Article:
While Israeli leaders deliberately prevaricate and local Zionists claim the occupation isn’t the key issue to be resolved – there is no longer any justification for its continuation, hence the need to divert world attention – at least one Australian political party, The Democrats, are talking sense on issues of war and peace:

Democrats leader Lyn Allison will this week introduce a bill to stop Australia using or manufacturing cluster bombs. The Senator travelled to Lebanon in October to meet with the President, Prime Minister and Speaker for discussions about the damage caused by cluster bombs.

Cluster munitions are indiscriminate weapons whose use and continued possession is morally repugnant. Yet, around the world, cluster bomb stockpiles are rapidly growing, Senator Allison said. More than 98 per cent of victims from unexploded bomblets are civilians many of them children who mistake the bright objects for toys.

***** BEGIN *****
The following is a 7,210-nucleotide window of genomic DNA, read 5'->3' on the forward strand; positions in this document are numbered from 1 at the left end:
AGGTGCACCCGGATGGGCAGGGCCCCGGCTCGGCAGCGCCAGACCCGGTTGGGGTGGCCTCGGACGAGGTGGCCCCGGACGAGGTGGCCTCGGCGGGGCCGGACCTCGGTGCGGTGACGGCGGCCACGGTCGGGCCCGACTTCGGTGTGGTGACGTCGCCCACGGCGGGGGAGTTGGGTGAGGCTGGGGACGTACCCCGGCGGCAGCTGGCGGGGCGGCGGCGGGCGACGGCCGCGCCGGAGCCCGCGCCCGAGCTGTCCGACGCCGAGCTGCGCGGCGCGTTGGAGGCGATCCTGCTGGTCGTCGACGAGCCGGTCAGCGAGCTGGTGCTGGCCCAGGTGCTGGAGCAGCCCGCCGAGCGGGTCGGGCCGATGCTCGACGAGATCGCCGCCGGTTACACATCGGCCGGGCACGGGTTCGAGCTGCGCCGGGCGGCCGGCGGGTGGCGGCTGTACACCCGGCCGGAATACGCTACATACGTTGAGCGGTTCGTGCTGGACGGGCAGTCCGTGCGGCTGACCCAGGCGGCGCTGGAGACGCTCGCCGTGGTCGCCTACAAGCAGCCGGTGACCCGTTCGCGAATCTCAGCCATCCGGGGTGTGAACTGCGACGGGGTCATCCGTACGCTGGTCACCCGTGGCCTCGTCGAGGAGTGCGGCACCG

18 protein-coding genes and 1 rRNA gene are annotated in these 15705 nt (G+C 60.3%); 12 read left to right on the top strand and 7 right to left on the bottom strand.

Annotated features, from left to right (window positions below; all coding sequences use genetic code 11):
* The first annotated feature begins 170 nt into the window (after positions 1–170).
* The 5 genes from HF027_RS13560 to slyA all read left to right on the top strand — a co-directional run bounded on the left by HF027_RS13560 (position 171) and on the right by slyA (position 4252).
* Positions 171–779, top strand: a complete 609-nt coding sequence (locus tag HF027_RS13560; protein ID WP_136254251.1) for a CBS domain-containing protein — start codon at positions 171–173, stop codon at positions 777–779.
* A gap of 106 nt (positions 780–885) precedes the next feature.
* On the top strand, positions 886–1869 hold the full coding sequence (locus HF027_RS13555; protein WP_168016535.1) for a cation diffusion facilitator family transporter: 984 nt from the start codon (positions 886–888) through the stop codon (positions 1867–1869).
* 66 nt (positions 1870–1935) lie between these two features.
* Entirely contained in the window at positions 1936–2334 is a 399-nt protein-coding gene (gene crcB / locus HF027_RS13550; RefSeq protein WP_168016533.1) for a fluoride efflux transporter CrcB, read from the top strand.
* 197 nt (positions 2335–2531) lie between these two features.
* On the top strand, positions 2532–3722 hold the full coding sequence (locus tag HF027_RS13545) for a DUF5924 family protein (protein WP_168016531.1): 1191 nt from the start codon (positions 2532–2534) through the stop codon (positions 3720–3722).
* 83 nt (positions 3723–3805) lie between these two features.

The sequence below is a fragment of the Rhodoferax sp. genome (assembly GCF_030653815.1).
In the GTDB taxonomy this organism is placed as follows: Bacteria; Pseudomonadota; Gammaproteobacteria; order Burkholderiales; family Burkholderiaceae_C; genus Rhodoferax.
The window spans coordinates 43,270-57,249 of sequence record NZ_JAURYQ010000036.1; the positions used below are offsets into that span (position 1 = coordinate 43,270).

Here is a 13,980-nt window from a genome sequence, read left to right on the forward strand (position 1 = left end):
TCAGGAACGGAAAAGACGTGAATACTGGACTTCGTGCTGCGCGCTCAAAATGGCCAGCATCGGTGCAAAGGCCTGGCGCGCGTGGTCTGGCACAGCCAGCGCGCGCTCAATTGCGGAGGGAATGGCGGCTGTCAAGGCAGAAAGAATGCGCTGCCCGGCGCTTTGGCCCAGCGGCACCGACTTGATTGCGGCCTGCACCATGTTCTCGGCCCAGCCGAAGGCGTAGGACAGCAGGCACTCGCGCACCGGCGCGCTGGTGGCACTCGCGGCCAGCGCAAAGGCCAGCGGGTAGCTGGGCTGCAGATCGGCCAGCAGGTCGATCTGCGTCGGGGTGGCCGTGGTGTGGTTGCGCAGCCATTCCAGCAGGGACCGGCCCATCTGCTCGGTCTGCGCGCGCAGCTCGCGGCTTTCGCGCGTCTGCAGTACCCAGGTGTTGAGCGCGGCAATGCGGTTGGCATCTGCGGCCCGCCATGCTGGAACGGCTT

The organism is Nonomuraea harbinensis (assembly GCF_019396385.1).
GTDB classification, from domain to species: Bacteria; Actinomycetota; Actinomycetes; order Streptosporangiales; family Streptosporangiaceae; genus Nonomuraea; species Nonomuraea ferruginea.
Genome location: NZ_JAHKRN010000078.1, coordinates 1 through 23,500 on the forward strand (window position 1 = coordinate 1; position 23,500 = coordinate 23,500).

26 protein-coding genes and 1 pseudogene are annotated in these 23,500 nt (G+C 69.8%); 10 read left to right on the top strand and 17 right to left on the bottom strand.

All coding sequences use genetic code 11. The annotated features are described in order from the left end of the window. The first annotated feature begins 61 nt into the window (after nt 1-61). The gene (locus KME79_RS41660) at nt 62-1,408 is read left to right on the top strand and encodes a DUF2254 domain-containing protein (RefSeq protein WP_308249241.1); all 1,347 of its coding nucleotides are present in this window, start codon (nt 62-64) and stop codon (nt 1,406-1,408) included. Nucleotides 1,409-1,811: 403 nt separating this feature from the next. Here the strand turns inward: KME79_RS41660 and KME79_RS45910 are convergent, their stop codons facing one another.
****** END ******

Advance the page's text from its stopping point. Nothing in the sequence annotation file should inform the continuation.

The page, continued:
Israel dropped between 1 and 1.25 million cluster bombs in the course of the recent war, 90 per cent of them within the last 72 hours of the conflict, she said. The cluster bombs dropped were from old stocks, and Israel knew full well that their failure rate would be high.

The Cluster Munitions (Prohibition) Bill makes it unlawful for Australia to develop, stockpile, transfer or use cluster bombs. The bill will be co-sponsored by Labor and the Greens, and Im hopeful there will enough agitation from the Liberal backbench to get the Government behind it, too.

When it comes to Israel/Palestine, new Labor leader Kevin Rudd’s position is little different to the Howard government.